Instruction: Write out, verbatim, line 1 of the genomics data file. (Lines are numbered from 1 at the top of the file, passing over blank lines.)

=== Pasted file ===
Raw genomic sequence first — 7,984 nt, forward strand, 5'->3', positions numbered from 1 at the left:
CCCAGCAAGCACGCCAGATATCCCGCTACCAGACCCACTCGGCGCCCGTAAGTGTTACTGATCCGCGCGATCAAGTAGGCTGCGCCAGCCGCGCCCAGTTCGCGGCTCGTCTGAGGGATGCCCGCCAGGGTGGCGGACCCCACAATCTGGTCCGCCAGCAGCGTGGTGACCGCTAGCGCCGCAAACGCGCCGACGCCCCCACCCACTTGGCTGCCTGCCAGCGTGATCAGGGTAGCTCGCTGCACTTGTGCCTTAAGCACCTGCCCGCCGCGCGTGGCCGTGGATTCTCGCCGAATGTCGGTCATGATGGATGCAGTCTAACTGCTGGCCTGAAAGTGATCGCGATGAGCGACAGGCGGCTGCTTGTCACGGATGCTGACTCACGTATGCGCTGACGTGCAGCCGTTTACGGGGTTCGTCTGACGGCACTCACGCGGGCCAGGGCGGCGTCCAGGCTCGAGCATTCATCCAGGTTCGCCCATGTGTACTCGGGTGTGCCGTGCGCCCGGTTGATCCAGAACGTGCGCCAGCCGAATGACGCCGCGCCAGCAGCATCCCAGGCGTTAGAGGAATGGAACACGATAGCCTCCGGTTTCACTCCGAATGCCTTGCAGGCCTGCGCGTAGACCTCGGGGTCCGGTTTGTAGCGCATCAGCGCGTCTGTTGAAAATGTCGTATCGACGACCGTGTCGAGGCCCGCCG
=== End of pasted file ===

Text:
Raw genomic sequence first — 7,984 nt, forward strand, 5'->3', positions numbered from 1 at the left: